P-51K-5, 44-11622, Maj. Leonard Carson, 362nd FS, 357th FG, 8th AF, Leiston, United Kingdom, Autumn 1944
The second most successfull fighter group of the USAAF 8th AF and the most successful group equipped with P-51D and K
Mustangs was 357th FG. During the conflict the unit destroyed 609 German aircraft in the air and 109 on the ground losing 128 of
its own. 35 fighter aces served with 357th FG, Major Leonard Kyle Carson being the most accomplished one credited with 18.5
kills. Since January 1944 he served with 362nd FS and as of April 8, 1945 he became its commander. Secret of 357th FG success
was its tactical training center nicknamed „Clobber College“ (possibly referring to tedious and detail oriented shoe repairing job)
where the seasoned veterans passed their combat experience on the novice pilots. 362nd FS received its first P-51D only couple
of days before the invasion to Normandy. „Kit“ Carson named all his aircraft „Nooky Booky“. In this case it was the airplane nr. 4.
In the fall 1944 his aircraft sported eighteen kill markings in the form of the black swastikas in the red circle painted on the port
side of the fuselage. The fuselage rear part still carried the traces of the invasion stripes. The nose was decorated with red and
yellow checkerboard, spinner was in the same colors. Both were recognition markings of the 357th FG aircraft.
P-51K-5, 44-11661, Lt.Col. Jack J. Oberhansly, 334th FS, 4th FG, 8th AF, Debden, United Kingdom, February 1945
Jack Junior Oberhansly was born on January 21, 1919 in the little town of Payson in Utah. He received his „wings“ on December
21, 1941 and after further training he was posted to 48th PS. In May 1942 he was ordered to 82nd FS wich was under the 78th FG
command and with this unit, in November 1942 he was deployed to the Great Britain. In April the unit converted from P-38 to
Thunderbolts with which it escorted 8th AF bombers on their missions over the occupied Europe. On August 7, 1943 Jack Oberhansly assumed the command of the 82nd FS and held this post until May 1944. From August 28 till December 3, 1944 he served
as deputy commander of the whole 78th FG. On December 4, 1944 he was posted to 4th FG where he served as a deputy commander until February 26, 1945. After the end of hostilities he continued his career in the Air Force. From 1946 till August 1948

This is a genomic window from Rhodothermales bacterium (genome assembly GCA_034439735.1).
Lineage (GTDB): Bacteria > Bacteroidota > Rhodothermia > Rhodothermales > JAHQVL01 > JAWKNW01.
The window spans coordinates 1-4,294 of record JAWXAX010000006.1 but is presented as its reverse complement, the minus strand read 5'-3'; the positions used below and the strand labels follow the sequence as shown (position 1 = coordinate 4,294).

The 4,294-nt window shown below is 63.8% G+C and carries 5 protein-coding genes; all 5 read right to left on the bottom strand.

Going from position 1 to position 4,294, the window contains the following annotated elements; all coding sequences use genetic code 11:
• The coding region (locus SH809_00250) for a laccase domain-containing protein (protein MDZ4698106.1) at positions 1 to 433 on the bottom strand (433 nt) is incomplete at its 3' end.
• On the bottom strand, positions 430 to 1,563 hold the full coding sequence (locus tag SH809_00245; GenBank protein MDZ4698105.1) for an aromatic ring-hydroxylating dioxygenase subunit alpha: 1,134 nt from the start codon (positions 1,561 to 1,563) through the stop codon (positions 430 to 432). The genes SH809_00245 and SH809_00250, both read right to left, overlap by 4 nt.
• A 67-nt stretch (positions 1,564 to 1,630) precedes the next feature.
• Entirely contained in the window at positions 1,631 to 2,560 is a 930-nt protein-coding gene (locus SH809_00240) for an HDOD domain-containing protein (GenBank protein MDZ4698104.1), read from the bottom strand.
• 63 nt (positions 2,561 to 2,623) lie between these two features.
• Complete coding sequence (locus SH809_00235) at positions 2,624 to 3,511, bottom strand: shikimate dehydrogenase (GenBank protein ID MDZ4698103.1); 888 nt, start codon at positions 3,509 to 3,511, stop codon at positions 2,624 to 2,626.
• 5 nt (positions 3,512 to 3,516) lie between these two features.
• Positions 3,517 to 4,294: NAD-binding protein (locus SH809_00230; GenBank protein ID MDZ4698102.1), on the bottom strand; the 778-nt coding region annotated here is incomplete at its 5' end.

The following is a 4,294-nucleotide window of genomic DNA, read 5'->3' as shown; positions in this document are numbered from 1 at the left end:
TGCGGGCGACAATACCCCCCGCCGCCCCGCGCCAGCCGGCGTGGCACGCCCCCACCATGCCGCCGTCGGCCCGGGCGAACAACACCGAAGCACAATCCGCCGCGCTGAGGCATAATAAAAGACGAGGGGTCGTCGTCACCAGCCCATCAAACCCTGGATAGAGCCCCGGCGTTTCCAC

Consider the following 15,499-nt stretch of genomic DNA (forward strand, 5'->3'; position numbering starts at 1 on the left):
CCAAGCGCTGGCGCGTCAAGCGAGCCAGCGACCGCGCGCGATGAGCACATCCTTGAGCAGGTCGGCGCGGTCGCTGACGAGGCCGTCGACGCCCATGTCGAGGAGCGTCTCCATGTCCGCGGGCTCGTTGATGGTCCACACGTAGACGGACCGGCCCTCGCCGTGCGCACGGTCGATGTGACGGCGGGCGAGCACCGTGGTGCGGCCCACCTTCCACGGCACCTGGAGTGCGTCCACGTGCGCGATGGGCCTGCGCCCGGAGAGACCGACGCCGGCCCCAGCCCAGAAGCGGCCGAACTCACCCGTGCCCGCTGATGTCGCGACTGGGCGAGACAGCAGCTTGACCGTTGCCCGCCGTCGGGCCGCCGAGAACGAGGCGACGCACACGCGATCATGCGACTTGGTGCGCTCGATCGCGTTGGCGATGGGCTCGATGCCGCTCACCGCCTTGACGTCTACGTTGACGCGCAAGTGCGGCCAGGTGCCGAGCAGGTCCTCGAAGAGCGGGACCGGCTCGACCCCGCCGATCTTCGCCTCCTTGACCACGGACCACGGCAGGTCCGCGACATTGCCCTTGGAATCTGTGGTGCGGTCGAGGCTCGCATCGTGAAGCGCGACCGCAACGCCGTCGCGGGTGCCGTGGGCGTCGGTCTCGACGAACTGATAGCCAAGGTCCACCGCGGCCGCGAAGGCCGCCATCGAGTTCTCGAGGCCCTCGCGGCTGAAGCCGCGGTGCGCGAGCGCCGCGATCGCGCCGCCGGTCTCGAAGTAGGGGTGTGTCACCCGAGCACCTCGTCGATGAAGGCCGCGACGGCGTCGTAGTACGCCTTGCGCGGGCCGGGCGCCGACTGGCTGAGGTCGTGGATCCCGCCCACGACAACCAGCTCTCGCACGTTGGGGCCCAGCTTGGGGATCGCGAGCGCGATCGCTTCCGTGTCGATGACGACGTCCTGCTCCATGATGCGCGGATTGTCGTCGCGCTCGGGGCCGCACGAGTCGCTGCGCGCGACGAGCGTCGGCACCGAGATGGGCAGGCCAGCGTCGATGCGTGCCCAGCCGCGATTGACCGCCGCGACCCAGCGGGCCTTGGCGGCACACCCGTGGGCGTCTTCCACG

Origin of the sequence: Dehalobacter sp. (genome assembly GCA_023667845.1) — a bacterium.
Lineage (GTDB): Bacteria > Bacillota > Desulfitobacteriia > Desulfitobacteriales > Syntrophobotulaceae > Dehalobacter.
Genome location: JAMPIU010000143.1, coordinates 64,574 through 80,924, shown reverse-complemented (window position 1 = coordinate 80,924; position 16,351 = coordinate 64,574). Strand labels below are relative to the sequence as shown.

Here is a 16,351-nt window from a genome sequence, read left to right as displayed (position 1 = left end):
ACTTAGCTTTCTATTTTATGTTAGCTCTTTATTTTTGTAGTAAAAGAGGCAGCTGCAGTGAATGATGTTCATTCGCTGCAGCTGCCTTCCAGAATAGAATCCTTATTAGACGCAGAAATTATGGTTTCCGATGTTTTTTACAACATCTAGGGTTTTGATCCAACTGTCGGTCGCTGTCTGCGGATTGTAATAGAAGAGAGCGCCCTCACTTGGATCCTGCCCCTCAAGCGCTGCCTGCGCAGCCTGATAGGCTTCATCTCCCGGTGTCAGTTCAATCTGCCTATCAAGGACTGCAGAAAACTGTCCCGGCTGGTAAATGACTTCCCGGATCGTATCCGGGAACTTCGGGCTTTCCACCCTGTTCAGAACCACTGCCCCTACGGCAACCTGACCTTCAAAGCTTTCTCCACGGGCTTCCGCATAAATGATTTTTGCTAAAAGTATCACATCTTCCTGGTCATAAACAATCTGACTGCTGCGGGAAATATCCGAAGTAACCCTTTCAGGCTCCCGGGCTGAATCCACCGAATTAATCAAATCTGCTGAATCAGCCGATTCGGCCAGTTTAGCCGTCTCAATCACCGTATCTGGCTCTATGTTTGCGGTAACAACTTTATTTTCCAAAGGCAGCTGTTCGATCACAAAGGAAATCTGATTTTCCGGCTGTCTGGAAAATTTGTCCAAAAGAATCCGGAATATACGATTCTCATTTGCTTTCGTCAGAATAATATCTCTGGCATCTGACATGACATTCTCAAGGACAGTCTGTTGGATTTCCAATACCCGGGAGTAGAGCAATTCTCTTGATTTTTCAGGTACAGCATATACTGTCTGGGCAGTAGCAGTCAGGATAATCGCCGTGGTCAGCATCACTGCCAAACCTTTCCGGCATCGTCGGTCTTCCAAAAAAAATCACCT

he commanded the 191st FS of the Utah ANG. During the WWII he was credited with six kills, all while flying with 78th FG. Jack J.
Oberhansly passed away on September 6, 1982 in San Clemente, California. Oberhansly’s aircraft sported the nose painted in red
which was the 4th FG recognition marking, the red tails identified 334th FS airplanes.
P-51K-5, 44-11631, Lt. Huie Lamb, 82nd FS, 78th FG, 8th AF, Duxford, United Kingdom, March 1945
Native of Abilene, Texas, Huie Lamb, flew with 82nd FS since August 1944, first on Thunderbols and then, after the unit’s re-equippment in December 1944, on the Mustangs. Huie Lamb’s first combat mission on P-51 on December 29, 1944 ended up with the
involuntary „swimm“ in the Channel’s waves as a result of the radiator malfunction. He was rescued by the British Walrus whose
crew had been alerted by Lamb’s wingman John C. Childs. At the end of the war Lamb’s score stood at 2.5 enemy aircraft shot
down and three more destroyed on the ground. One of his aerial kills was Me 262 jet shot down on October 15, 1944. On March 19,
1945 he was credited with ½ kill of the Arado Ar 234 jet. Mustangs flown by Huie Lamb were named Etta Jeanne after his younger sister. The nose of his Etta Jeanne II (previous one ended up in the ocean) was decorated with 78th FG recognition markings
consisting of black and white checkerboard. P-51K Mustangs manufactured in Dallas, Texas left the production line equipped
with Aeroproducts propellers but Etta Jeanne II is demonstrably equipped with Hamilton Standard propeller.
INFO Eduard - September 2021